The next beast in our menagerie is the Letter-O-Saurus.

The Letter-O-Saurus comes from the "old school" of direct marketing -- back when first class postage was a nickel. She knows all the tried and true methods -- or should I say tired and true?

But not much else.

The Letter-O-Saurus lives in...a Johnson Box, of course. All you'll ever get from these creatures is a letter. And sometimes a letter just isn't the best solution. Someone once said, "If all you have is a hammer, every problem looks like a nail." The Letter-O-Saurus only has a letter.

The third creature is the Pop-Up-a-Miss.

They thrive on pop-ups, snap packs, scratch n' sniffs, music chips, and virtually any gimmick you can think of. Now gimmicks, or involvement devices, are a great way to break through the clutter and create a powerful advertising message. But they can be expensive. And they can also get in the way of a strong and powerful selling idea.

You feed these creatures new business presentations and big, big budgets.

Just be careful that they can actually produce the comp they've shown you. And you don't need a million of them hand-assembled by next week.

The last creature I'd like to introduce you to is the most dangerous of all. And fortunately, they seem to be dying out. It's the dread GeneralSaurus Rex.

This angry beast never wanted to be in direct marketing at all. He wanted to be in general advertising. He roars when you want to clutter up his advertisement with a coupon. He snarls when you insist that a brochure should have more than just a snappy headline and one poignant paragraph of copy. And he'll jump -- at the chance to do anything other than direct mail.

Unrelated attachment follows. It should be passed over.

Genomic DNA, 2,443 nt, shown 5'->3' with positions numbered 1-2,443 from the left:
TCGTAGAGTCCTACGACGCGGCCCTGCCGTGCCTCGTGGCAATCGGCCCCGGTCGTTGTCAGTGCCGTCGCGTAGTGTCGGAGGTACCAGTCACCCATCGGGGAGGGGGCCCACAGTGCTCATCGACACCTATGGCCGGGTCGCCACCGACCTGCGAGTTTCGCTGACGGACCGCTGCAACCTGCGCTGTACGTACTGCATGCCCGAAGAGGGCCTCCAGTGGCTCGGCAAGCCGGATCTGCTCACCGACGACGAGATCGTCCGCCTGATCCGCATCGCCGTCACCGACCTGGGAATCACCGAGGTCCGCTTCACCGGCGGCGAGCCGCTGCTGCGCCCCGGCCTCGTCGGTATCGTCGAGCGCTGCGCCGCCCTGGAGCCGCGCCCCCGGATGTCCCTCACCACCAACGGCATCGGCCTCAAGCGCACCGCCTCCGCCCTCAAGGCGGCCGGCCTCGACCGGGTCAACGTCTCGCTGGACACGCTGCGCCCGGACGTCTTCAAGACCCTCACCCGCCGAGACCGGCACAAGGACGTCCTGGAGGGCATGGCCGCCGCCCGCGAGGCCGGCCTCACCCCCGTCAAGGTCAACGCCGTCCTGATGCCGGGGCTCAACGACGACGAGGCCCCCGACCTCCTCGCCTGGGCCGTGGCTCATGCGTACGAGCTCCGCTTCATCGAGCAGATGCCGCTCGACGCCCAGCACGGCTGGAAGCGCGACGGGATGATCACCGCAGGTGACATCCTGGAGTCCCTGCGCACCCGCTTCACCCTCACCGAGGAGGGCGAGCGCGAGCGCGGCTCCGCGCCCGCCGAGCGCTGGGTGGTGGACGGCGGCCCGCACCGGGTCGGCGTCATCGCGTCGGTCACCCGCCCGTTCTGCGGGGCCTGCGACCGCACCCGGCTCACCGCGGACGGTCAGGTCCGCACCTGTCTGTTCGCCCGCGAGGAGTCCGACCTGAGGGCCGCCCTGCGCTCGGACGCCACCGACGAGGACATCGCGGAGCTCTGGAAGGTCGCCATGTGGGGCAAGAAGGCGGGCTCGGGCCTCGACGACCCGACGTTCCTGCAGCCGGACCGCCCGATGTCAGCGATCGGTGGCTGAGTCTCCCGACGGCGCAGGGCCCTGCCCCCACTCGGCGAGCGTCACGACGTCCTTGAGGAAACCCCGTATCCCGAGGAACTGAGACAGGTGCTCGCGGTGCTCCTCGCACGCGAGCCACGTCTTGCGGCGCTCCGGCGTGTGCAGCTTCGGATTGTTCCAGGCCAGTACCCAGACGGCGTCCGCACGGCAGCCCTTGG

What do you feed him? Nothing.

Let him jump, or even help him right out the door. And find someone who loves Direct Marketing, it's unique challenges and opportunities, as much as you do.

I have three additional suggestions -- mostly for creative directors.

First, set high personal standards. It's like drawing a chalk mark on a wall. You stand on your tippytoes and reach as high as you can. And then everyone tries to reach your mark, or higher. Setting high standards isn't a lofty thing to do. It's not about keeping your hands clean and sending out inspirational memos. It's about rolling up your sleeves and getting involved with the work.

In many countries, agencies are required to sign their work. To put their name and their reputation on every piece they do. Sounds pretty daunting, right? Well, it's something clients always have to do. If you don't feel proud enough of a job that you would put your name on it, you probably haven't done your best.

Two, defend your people and their work. If they're not good enough, that's your fault -- not theirs. Bear Bryant, the great football coach, had a little plaque on his wall. It said, "If something goes wrong, I did it. If something goes right, we did it. If something goes terrific, you did it." When he retired, he won more games than any other coach in college history.

Three, Make them do their best, don't do it for them. Recently, a copywriter threw her shoes at me. I had rejected a piece of copy she had written several times. She threw her shoes at me, quit, and stormed back to her office. I waited a few minutes and brought her back her shoes. "This can be an award-winning piece" I said, "I can write it for you, if you want. But I think you should take one more crack at it, so it can be all yours." She did. The client loved it. And it may win an award. It would have been far easier for me to do myself. But the easy thing to do is seldom the right thing to do.

My final point is simply this: Go for it. George Bernard Shaw said "Most people hardly think at all. I've made an international reputation for myself by thinking once a week." If you consistently try to get the best work, from your agency, from your creative people, and from yourself, you will be soon be extremely famous and very rich.